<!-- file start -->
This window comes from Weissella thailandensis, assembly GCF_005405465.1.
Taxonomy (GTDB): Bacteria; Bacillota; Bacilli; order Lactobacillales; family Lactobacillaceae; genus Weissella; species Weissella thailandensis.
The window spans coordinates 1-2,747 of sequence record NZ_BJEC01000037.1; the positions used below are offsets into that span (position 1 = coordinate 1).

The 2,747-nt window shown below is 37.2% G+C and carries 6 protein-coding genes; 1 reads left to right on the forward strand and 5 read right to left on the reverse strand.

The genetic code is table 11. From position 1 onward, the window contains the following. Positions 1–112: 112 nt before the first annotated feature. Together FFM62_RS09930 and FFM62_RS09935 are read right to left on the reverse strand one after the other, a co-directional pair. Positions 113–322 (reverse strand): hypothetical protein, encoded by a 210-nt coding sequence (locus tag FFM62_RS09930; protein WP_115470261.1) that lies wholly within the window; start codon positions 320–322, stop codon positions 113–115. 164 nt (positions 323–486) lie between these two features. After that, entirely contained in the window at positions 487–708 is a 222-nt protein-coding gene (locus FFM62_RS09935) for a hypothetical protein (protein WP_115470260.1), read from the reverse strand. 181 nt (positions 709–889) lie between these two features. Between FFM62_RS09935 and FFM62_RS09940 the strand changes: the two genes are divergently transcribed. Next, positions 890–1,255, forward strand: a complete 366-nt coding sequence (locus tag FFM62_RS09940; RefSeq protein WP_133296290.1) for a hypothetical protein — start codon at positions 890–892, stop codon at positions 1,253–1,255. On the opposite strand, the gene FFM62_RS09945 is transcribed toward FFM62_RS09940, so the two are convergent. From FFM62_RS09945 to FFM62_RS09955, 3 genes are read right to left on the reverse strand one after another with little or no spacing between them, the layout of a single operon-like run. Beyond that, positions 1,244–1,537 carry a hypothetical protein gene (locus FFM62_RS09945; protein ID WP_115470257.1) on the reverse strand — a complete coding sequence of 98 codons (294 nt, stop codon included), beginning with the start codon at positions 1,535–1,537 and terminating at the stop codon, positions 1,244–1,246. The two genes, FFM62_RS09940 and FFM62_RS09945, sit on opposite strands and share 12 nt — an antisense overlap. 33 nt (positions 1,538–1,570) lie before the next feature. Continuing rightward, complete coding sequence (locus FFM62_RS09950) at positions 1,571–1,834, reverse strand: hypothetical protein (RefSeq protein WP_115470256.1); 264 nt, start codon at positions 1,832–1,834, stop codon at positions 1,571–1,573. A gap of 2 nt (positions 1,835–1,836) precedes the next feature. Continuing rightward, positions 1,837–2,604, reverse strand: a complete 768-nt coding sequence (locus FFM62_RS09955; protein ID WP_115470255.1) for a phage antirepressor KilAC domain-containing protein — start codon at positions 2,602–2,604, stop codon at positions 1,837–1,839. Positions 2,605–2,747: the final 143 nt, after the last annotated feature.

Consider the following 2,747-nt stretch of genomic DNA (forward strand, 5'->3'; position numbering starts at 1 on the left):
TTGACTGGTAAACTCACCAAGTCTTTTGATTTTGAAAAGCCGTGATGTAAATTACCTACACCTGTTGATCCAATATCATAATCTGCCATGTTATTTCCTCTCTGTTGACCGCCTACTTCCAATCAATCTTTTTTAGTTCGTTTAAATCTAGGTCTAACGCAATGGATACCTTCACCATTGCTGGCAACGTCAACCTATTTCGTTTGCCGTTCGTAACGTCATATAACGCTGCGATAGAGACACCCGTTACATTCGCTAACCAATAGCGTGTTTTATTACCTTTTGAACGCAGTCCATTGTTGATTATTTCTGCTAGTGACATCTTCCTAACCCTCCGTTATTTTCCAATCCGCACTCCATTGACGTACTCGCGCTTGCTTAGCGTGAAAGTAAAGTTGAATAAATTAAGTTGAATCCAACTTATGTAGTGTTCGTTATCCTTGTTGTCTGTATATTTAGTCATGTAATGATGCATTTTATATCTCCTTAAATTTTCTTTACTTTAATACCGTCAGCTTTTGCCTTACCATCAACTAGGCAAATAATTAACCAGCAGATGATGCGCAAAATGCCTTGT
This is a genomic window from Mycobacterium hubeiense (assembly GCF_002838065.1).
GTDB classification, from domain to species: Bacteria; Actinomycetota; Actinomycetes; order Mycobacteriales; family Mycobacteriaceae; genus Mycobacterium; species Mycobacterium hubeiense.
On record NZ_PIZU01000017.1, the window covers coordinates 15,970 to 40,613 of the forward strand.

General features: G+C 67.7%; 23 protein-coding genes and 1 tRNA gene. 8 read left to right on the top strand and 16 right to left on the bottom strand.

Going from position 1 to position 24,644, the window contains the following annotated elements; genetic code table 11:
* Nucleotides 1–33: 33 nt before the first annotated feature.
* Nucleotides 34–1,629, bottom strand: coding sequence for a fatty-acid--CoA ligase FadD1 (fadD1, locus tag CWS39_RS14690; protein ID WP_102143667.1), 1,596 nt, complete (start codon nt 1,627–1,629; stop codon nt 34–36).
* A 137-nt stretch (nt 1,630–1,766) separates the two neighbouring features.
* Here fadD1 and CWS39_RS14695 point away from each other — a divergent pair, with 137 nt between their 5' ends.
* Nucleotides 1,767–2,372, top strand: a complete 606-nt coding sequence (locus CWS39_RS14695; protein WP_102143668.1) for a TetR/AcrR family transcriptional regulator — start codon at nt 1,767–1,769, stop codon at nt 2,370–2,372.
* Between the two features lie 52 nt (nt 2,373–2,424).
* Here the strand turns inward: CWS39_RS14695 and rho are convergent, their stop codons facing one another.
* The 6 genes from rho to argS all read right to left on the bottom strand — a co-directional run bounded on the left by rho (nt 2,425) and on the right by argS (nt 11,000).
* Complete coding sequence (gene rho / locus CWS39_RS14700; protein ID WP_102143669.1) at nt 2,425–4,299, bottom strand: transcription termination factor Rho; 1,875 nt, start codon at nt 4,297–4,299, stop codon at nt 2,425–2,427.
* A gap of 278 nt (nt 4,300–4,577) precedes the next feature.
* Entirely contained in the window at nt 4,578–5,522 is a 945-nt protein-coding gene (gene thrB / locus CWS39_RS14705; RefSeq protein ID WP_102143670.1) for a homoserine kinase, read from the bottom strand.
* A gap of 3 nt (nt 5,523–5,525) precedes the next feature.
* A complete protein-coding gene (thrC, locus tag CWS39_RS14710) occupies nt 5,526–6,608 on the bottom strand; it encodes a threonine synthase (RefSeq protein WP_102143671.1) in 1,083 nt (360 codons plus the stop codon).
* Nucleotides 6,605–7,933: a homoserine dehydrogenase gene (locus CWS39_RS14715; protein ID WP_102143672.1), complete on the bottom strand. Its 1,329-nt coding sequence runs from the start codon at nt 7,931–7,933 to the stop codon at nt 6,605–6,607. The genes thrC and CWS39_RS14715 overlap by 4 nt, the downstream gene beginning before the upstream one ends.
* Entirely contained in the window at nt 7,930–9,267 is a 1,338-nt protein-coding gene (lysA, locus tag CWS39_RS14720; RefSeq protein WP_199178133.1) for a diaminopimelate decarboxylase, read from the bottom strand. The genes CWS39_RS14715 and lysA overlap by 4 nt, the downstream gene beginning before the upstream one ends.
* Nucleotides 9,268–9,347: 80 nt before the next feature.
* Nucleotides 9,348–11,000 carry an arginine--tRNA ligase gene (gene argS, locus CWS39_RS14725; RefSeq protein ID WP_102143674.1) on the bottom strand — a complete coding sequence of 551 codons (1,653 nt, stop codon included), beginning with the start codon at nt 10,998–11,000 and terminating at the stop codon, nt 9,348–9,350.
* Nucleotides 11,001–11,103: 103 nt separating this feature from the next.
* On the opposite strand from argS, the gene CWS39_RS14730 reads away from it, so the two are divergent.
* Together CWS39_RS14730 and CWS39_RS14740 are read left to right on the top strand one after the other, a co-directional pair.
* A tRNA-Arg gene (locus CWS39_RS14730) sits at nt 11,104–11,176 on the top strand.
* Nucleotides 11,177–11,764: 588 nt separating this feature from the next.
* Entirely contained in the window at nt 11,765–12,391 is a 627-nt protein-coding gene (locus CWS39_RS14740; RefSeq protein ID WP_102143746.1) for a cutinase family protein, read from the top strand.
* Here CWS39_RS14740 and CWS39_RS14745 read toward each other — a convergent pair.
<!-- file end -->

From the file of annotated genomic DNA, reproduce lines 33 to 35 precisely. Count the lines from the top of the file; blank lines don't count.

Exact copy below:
* A tRNA-Arg gene (locus CWS39_RS14730) sits at nt 11,104–11,176 on the top strand.
* Nucleotides 11,177–11,764: 588 nt separating this feature from the next.
* Entirely contained in the window at nt 11,765–12,391 is a 627-nt protein-coding gene (locus CWS39_RS14740; RefSeq protein ID WP_102143746.1) for a cutinase family protein, read from the top strand.